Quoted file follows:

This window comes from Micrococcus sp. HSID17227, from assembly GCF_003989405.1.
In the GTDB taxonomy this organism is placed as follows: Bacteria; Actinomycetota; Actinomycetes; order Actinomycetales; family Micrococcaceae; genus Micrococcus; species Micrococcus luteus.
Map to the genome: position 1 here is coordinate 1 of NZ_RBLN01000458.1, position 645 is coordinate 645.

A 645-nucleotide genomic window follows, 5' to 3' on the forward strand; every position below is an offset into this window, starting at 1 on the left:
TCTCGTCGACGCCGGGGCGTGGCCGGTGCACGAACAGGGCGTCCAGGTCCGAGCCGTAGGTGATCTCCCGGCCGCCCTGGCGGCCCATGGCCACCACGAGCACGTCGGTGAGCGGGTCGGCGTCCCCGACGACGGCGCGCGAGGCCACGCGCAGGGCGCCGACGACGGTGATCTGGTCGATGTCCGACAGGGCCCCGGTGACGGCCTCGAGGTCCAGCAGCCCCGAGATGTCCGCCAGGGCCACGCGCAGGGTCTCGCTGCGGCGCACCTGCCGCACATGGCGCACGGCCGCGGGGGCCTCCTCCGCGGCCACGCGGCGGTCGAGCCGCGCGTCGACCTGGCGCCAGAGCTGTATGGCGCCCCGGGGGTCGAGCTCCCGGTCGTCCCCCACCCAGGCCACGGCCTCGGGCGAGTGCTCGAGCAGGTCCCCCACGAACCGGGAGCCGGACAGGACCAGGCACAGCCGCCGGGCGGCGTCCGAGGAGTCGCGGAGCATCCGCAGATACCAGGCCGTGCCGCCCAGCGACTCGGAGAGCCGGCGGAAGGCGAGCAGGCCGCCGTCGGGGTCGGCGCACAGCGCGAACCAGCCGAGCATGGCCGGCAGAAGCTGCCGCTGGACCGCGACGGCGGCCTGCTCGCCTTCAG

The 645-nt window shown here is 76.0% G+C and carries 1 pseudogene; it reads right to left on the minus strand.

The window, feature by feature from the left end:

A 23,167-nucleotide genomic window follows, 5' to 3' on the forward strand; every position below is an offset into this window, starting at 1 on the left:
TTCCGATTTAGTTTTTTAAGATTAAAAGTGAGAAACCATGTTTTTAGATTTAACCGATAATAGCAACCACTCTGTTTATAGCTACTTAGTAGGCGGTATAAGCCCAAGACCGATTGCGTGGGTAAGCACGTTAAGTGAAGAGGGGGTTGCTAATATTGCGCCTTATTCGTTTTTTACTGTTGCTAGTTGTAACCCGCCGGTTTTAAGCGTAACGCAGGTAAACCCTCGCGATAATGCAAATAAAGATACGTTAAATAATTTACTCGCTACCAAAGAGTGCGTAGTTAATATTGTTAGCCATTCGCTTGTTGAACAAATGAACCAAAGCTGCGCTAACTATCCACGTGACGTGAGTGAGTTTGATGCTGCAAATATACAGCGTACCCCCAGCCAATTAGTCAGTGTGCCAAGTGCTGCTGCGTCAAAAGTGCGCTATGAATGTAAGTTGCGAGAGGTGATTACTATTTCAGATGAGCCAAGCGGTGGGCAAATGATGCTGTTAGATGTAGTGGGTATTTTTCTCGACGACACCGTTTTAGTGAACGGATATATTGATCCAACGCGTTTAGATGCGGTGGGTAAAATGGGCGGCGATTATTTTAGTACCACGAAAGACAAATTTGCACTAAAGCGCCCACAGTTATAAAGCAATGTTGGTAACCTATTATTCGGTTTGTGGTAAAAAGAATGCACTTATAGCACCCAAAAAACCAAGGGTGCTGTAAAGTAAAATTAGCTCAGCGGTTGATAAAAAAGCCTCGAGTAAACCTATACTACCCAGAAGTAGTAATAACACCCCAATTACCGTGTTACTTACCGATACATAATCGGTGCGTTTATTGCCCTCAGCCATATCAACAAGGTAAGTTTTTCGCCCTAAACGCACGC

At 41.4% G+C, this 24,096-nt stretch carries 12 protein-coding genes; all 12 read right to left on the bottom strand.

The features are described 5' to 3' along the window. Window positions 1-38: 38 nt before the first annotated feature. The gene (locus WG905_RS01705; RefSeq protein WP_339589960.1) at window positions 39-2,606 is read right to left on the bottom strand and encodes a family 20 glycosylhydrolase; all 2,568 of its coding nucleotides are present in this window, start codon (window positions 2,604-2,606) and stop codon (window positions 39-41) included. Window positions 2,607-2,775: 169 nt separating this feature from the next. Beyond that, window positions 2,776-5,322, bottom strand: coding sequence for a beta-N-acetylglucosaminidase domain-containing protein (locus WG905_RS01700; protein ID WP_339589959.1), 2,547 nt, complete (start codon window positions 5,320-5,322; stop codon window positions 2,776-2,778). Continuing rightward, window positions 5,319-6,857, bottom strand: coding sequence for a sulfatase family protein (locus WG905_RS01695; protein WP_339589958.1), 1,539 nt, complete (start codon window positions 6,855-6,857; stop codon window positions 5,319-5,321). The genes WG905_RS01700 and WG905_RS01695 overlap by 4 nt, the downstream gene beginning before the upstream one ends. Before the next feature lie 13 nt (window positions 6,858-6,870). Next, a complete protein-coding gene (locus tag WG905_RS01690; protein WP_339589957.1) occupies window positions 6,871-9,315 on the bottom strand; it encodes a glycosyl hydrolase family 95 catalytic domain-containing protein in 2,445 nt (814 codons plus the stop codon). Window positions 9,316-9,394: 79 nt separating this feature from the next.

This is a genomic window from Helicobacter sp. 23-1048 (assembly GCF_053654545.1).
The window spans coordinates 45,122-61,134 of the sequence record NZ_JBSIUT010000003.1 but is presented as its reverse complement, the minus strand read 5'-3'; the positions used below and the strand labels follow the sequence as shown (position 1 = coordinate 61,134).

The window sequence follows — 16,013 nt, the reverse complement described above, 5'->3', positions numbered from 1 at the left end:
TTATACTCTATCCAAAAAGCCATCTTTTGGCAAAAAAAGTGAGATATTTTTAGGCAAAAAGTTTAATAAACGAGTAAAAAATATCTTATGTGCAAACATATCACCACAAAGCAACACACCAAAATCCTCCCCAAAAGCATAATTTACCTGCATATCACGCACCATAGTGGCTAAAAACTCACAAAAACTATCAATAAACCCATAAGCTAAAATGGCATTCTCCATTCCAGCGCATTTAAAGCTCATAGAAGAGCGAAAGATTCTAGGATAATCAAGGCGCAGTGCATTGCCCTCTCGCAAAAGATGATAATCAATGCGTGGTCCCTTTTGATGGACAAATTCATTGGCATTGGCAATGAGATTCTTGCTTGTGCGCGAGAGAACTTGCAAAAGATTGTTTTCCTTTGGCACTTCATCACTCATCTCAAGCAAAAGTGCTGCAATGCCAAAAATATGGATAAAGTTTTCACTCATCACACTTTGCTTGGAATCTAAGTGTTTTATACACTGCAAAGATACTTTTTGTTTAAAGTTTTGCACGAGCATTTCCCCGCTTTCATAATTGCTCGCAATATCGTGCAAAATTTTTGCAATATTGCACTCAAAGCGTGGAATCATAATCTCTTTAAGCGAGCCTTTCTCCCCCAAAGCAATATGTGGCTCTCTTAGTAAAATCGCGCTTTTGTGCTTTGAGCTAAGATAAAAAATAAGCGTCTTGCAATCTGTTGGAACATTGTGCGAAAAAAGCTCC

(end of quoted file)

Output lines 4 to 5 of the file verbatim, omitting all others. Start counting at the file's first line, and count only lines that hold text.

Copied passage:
A 645-nucleotide genomic window follows, 5' to 3' on the forward strand; every position below is an offset into this window, starting at 1 on the left:
TCTCGTCGACGCCGGGGCGTGGCCGGTGCACGAACAGGGCGTCCAGGTCCGAGCCGTAGGTGATCTCCCGGCCGCCCTGGCGGCCCATGGCCACCACGAGCACGTCGGTGAGCGGGTCGGCGTCCCCGACGACGGCGCGCGAGGCCACGCGCAGGGCGCCGACGACGGTGATCTGGTCGATGTCCGACAGGGCCCCGGTGACGGCCTCGAGGTCCAGCAGCCCCGAGATGTCCGCCAGGGCCACGCGCAGGGTCTCGCTGCGGCGCACCTGCCGCACATGGCGCACGGCCGCGGGGGCCTCCTCCGCGGCCACGCGGCGGTCGAGCCGCGCGTCGACCTGGCGCCAGAGCTGTATGGCGCCCCGGGGGTCGAGCTCCCGGTCGTCCCCCACCCAGGCCACGGCCTCGGGCGAGTGCTCGAGCAGGTCCCCCACGAACCGGGAGCCGGACAGGACCAGGCACAGCCGCCGGGCGGCGTCCGAGGAGTCGCGGAGCATCCGCAGATACCAGGCCGTGCCGCCCAGCGACTCGGAGAGCCGGCGGAAGGCGAGCAGGCCGCCGTCGGGGTCGGCGCACAGCGCGAACCAGCCGAGCATGGCCGGCAGAAGCTGCCGCTGGACCGCGACGGCGGCCTGCTCGCCTTCAG